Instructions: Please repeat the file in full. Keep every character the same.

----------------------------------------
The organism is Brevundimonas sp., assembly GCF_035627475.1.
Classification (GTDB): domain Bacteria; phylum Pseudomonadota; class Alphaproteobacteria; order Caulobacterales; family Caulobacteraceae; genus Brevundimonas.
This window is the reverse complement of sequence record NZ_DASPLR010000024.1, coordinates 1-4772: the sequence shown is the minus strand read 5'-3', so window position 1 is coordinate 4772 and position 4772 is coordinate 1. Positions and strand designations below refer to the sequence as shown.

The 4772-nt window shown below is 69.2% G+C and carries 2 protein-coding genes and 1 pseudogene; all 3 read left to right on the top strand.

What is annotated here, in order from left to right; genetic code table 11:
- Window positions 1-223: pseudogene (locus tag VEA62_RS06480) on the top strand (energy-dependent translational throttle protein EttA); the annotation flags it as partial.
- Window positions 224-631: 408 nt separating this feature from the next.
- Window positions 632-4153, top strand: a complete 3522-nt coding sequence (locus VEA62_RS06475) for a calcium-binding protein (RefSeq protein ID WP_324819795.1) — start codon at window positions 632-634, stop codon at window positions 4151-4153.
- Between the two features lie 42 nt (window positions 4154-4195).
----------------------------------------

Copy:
The organism is Brevundimonas sp., assembly GCF_035627475.1.
Classification (GTDB): domain Bacteria; phylum Pseudomonadota; class Alphaproteobacteria; order Caulobacterales; family Caulobacteraceae; genus Brevundimonas.
This window is the reverse complement of sequence record NZ_DASPLR010000024.1, coordinates 1-4772: the sequence shown is the minus strand read 5'-3', so window position 1 is coordinate 4772 and position 4772 is coordinate 1. Positions and strand designations below refer to the sequence as shown.

The 4772-nt window shown below is 69.2% G+C and carries 2 protein-coding genes and 1 pseudogene; all 3 read left to right on the top strand.

What is annotated here, in order from left to right; genetic code table 11:
- Window positions 1-223: pseudogene (locus tag VEA62_RS06480) on the top strand (energy-dependent translational throttle protein EttA); the annotation flags it as partial.
- Window positions 224-631: 408 nt separating this feature from the next.
- Window positions 632-4153, top strand: a complete 3522-nt coding sequence (locus VEA62_RS06475) for a calcium-binding protein (RefSeq protein ID WP_324819795.1) — start codon at window positions 632-634, stop codon at window positions 4151-4153.
- Between the two features lie 42 nt (window positions 4154-4195).